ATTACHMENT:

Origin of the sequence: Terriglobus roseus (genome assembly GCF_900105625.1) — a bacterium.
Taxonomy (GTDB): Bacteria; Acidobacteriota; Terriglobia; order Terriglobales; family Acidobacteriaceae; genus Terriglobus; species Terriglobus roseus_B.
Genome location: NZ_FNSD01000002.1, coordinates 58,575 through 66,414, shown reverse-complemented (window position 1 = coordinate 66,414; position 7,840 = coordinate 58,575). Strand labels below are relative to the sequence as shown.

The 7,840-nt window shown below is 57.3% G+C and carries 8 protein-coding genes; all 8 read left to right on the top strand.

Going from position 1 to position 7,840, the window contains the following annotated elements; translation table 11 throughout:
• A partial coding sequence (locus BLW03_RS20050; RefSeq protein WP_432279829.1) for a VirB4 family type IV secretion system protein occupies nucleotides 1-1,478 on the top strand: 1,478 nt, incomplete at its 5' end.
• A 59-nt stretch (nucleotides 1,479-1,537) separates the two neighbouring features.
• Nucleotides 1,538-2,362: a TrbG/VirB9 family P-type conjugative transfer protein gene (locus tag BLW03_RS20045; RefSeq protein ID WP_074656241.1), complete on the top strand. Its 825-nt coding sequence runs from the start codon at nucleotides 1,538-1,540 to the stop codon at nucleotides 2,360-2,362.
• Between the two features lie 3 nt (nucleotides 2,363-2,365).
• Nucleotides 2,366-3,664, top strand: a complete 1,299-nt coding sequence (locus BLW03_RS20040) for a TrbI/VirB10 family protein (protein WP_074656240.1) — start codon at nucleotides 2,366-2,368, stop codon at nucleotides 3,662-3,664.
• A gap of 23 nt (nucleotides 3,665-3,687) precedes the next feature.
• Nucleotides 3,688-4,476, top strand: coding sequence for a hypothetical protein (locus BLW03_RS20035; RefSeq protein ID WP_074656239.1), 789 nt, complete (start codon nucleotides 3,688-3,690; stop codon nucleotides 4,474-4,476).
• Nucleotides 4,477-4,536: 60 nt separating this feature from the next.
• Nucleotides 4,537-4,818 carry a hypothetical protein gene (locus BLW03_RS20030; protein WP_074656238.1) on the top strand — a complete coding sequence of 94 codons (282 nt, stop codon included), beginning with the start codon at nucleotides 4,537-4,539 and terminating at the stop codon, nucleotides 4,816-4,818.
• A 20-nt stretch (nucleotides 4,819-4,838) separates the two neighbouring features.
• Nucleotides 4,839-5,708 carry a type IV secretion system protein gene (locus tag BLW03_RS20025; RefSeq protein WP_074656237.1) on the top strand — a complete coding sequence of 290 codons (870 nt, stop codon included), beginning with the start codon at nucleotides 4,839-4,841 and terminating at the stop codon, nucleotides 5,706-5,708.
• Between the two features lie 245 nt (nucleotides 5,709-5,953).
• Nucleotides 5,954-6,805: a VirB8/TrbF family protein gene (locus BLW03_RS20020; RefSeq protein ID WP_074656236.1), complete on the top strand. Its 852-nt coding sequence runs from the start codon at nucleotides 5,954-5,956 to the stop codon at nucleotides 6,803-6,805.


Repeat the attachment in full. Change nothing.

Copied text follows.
Origin of the sequence: Terriglobus roseus (genome assembly GCF_900105625.1) — a bacterium.
Taxonomy (GTDB): Bacteria; Acidobacteriota; Terriglobia; order Terriglobales; family Acidobacteriaceae; genus Terriglobus; species Terriglobus roseus_B.
Genome location: NZ_FNSD01000002.1, coordinates 58,575 through 66,414, shown reverse-complemented (window position 1 = coordinate 66,414; position 7,840 = coordinate 58,575). Strand labels below are relative to the sequence as shown.

The 7,840-nt window shown below is 57.3% G+C and carries 8 protein-coding genes; all 8 read left to right on the top strand.

Going from position 1 to position 7,840, the window contains the following annotated elements; translation table 11 throughout:
• A partial coding sequence (locus BLW03_RS20050; RefSeq protein WP_432279829.1) for a VirB4 family type IV secretion system protein occupies nucleotides 1-1,478 on the top strand: 1,478 nt, incomplete at its 5' end.
• A 59-nt stretch (nucleotides 1,479-1,537) separates the two neighbouring features.
• Nucleotides 1,538-2,362: a TrbG/VirB9 family P-type conjugative transfer protein gene (locus tag BLW03_RS20045; RefSeq protein ID WP_074656241.1), complete on the top strand. Its 825-nt coding sequence runs from the start codon at nucleotides 1,538-1,540 to the stop codon at nucleotides 2,360-2,362.
• Between the two features lie 3 nt (nucleotides 2,363-2,365).
• Nucleotides 2,366-3,664, top strand: a complete 1,299-nt coding sequence (locus BLW03_RS20040) for a TrbI/VirB10 family protein (protein WP_074656240.1) — start codon at nucleotides 2,366-2,368, stop codon at nucleotides 3,662-3,664.
• A gap of 23 nt (nucleotides 3,665-3,687) precedes the next feature.
• Nucleotides 3,688-4,476, top strand: coding sequence for a hypothetical protein (locus BLW03_RS20035; RefSeq protein ID WP_074656239.1), 789 nt, complete (start codon nucleotides 3,688-3,690; stop codon nucleotides 4,474-4,476).
• Nucleotides 4,477-4,536: 60 nt separating this feature from the next.
• Nucleotides 4,537-4,818 carry a hypothetical protein gene (locus BLW03_RS20030; protein WP_074656238.1) on the top strand — a complete coding sequence of 94 codons (282 nt, stop codon included), beginning with the start codon at nucleotides 4,537-4,539 and terminating at the stop codon, nucleotides 4,816-4,818.
• A 20-nt stretch (nucleotides 4,819-4,838) separates the two neighbouring features.
• Nucleotides 4,839-5,708 carry a type IV secretion system protein gene (locus tag BLW03_RS20025; RefSeq protein WP_074656237.1) on the top strand — a complete coding sequence of 290 codons (870 nt, stop codon included), beginning with the start codon at nucleotides 4,839-4,841 and terminating at the stop codon, nucleotides 5,706-5,708.
• Between the two features lie 245 nt (nucleotides 5,709-5,953).
• Nucleotides 5,954-6,805: a VirB8/TrbF family protein gene (locus BLW03_RS20020; RefSeq protein ID WP_074656236.1), complete on the top strand. Its 852-nt coding sequence runs from the start codon at nucleotides 5,954-5,956 to the stop codon at nucleotides 6,803-6,805.